How to Create Aged Furniture for a Country Antique Look
Learn how to "create" country antiques from new, unfinished furniture.
Clean the furniture with TSP to remove as much grease as possible. Then sand with 150-grit sandpaper so the stripping material will adhere well to the wood. Use a tack cloth or damp cloth to remove sanding dust.
Use a paintbrush to apply stripping agent to the furniture as thickly as possible, working in one direction. Leave the stripper on the furniture for the recommended time. Use a putty knife or a nylon stripping pad to remove a test strip. If the paint or varnish doesn't come off easily, apply a second coat of stripper, and leave it on the furniture for the recommended time.
Remove as much stripper residue as possible with a putty knife or a stripping pad. To remove residue from detailed areas, try using a large old paintbrush with the bristles cut short. Work with a dry brush first so the bristles will be stiff. Then dampen the bristles to remove any remaining residue. To remove stripper from spindles, try using cotton rope.
After removing as much dry stripper residue as possible, use a damp rag to remove the remaining residue. When working with latex/water-based strippers, dampen the rag in water. When using solvent-based strippers, dampen the rag in mineral spirits. Allow the furniture to dry before applying new stain.
The furniture might need some repairs. If so, keep in mind that the less the piece is repaired, the more value it retains as an antique. Before cutting off rotted wood, make sure to match the pattern. If possible, use the other side of the furniture as a template for cutting replacement pieces.
If replacing drawer or door hardware, look for knobs and hinges that are the same style and age as the furniture.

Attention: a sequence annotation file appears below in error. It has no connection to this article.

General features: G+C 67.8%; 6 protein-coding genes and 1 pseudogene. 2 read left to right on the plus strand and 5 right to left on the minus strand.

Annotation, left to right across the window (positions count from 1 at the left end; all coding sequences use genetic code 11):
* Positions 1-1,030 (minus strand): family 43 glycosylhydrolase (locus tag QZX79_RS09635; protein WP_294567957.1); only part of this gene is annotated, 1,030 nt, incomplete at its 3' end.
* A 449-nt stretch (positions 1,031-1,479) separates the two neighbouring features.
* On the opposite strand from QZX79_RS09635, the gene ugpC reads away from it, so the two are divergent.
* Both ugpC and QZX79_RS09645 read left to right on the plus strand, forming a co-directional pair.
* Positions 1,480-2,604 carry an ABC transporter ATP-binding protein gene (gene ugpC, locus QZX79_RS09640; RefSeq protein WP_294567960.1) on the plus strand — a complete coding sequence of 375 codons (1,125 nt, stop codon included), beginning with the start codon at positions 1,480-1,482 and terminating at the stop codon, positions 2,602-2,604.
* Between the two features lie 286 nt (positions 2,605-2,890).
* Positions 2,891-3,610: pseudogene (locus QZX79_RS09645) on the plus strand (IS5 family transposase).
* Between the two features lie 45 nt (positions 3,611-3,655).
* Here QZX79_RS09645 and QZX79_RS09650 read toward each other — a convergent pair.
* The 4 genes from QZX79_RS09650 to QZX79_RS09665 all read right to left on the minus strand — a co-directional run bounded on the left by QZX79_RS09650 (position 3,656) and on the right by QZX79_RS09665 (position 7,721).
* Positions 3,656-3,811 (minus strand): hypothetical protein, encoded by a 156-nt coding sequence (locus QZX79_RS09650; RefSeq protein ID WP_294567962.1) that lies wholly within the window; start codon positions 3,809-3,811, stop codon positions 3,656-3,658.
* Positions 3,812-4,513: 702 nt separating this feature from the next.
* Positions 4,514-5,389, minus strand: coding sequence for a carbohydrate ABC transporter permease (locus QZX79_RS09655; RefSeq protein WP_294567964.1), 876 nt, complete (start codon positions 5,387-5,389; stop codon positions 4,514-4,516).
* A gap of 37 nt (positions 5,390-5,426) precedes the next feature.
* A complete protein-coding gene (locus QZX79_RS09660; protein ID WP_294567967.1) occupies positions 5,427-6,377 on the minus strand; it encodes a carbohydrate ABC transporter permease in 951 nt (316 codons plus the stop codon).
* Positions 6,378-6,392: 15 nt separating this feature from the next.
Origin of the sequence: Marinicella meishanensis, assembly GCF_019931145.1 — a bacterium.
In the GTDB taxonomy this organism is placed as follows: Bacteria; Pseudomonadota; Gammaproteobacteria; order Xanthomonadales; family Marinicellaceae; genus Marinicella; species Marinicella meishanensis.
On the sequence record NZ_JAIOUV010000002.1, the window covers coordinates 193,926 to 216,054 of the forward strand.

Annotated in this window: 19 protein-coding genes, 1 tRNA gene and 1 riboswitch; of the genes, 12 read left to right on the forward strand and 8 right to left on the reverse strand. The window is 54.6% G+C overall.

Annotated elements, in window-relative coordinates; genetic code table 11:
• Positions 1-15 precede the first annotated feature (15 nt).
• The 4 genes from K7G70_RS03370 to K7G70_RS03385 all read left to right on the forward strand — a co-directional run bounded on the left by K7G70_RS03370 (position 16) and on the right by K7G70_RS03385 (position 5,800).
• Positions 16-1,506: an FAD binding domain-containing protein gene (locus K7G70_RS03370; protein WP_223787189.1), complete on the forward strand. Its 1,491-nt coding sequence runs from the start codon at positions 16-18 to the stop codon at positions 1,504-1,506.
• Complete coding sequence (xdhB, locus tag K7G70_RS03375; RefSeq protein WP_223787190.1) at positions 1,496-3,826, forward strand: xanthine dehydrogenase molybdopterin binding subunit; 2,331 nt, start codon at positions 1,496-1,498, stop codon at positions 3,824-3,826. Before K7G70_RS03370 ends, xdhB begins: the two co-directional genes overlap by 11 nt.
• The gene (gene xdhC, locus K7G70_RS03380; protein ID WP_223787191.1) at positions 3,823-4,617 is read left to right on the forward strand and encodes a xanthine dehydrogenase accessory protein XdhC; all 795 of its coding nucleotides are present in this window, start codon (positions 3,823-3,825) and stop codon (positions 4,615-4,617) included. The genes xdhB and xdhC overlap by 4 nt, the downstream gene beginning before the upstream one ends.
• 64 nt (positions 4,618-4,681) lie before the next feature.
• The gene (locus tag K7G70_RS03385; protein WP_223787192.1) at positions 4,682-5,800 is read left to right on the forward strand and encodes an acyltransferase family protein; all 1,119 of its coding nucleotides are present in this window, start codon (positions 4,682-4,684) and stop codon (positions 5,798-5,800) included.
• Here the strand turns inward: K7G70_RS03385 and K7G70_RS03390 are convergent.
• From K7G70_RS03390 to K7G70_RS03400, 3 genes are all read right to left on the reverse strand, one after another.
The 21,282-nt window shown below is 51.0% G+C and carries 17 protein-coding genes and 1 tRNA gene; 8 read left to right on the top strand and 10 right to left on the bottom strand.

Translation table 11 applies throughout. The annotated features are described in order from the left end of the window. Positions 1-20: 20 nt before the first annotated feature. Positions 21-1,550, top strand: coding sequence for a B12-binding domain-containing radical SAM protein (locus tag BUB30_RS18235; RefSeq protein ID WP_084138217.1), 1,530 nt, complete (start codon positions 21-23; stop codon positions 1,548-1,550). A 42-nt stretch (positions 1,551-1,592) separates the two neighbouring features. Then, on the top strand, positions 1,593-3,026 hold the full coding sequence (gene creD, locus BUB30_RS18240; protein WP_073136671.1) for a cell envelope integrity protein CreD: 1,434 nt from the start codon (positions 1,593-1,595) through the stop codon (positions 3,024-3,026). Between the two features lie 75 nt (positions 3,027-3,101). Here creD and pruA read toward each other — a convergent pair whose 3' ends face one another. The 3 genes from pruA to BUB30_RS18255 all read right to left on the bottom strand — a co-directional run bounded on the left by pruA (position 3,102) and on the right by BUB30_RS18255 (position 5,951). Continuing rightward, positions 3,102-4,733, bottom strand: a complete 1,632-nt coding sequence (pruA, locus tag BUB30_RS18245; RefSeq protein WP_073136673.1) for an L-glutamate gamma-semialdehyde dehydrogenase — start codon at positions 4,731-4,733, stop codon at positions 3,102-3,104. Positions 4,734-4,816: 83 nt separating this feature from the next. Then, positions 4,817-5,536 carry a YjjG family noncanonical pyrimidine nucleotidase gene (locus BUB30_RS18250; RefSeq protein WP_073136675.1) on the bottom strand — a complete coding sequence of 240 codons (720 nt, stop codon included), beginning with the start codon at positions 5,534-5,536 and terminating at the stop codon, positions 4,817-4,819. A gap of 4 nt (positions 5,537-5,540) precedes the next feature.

Assemble replacement pieces, using glue and a pneumatic nailer. If a pneumatic nailer is not available, use a hammer and a nail set: just take care to avoid damaging the wood.
Use a hammer to give new wood the distressed look of antique furniture.
Make a few dents and dings here and there along the edge and the face of the wood. Another way to distress wood is by banging or rolling a rock on it.
Stain new wood to match the unstained look of the original furniture as closely as possible. To layer the stain, start with a dark stain, add a lighter stain such as a light coat of antique white, apply another coat of dark stain, and then blend the piece with a blending pencil.
Mix stain into wood-filler putty before using it to cover nail holes. Some putty won't accept stain after it dries.
After you apply wood filler, attach replacement pieces to the furniture. If the replacement pieces will support the weight of the furniture, attach them securely with screws and wood glue.
Sand the furniture to remove excess putty and smooth any frayed areas or damage from the stripping process. Sand with the grain of the wood, and apply equal pressure to forward and backward strokes. Use a tack cloth or a damp rag to remove sanding dust.
When the furniture is dry, move it to a well-lit area, and apply a new coat of stain. Apply stain with a lint-free rag, and wipe it off with a clean rag.